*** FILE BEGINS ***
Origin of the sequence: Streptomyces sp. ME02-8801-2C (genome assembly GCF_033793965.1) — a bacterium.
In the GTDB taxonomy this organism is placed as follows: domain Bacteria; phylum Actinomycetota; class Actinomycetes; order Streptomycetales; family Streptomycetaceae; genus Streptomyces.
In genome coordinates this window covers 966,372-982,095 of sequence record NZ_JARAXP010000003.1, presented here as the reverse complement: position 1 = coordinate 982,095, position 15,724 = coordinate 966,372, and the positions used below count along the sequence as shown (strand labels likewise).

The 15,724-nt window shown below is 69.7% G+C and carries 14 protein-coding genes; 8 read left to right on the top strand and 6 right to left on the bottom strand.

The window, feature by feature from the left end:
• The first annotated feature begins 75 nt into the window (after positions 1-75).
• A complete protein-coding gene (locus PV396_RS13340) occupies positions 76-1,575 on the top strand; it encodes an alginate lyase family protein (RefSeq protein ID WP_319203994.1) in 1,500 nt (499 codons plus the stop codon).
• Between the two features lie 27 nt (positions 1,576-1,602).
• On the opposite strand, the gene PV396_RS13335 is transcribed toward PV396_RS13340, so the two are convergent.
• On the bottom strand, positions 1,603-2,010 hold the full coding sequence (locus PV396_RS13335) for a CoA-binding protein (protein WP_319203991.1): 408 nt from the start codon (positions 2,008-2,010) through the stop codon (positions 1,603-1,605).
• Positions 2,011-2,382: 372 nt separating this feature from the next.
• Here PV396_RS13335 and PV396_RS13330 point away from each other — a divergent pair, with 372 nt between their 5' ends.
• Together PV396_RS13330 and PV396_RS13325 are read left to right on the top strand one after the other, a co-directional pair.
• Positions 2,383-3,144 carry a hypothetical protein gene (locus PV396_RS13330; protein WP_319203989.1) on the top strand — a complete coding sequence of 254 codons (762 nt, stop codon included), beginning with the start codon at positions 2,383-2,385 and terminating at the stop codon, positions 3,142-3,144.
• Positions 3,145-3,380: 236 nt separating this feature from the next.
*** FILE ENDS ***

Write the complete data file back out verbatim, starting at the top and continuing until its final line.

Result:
Origin of the sequence: Streptomyces sp. ME02-8801-2C (genome assembly GCF_033793965.1) — a bacterium.
In the GTDB taxonomy this organism is placed as follows: domain Bacteria; phylum Actinomycetota; class Actinomycetes; order Streptomycetales; family Streptomycetaceae; genus Streptomyces.
In genome coordinates this window covers 966,372-982,095 of sequence record NZ_JARAXP010000003.1, presented here as the reverse complement: position 1 = coordinate 982,095, position 15,724 = coordinate 966,372, and the positions used below count along the sequence as shown (strand labels likewise).

The 15,724-nt window shown below is 69.7% G+C and carries 14 protein-coding genes; 8 read left to right on the top strand and 6 right to left on the bottom strand.

The window, feature by feature from the left end:
• The first annotated feature begins 75 nt into the window (after positions 1-75).
• A complete protein-coding gene (locus PV396_RS13340) occupies positions 76-1,575 on the top strand; it encodes an alginate lyase family protein (RefSeq protein ID WP_319203994.1) in 1,500 nt (499 codons plus the stop codon).
• Between the two features lie 27 nt (positions 1,576-1,602).
• On the opposite strand, the gene PV396_RS13335 is transcribed toward PV396_RS13340, so the two are convergent.
• On the bottom strand, positions 1,603-2,010 hold the full coding sequence (locus PV396_RS13335) for a CoA-binding protein (protein WP_319203991.1): 408 nt from the start codon (positions 2,008-2,010) through the stop codon (positions 1,603-1,605).
• Positions 2,011-2,382: 372 nt separating this feature from the next.
• Here PV396_RS13335 and PV396_RS13330 point away from each other — a divergent pair, with 372 nt between their 5' ends.
• Together PV396_RS13330 and PV396_RS13325 are read left to right on the top strand one after the other, a co-directional pair.
• Positions 2,383-3,144 carry a hypothetical protein gene (locus PV396_RS13330; protein WP_319203989.1) on the top strand — a complete coding sequence of 254 codons (762 nt, stop codon included), beginning with the start codon at positions 2,383-2,385 and terminating at the stop codon, positions 3,142-3,144.
• Positions 3,145-3,380: 236 nt separating this feature from the next.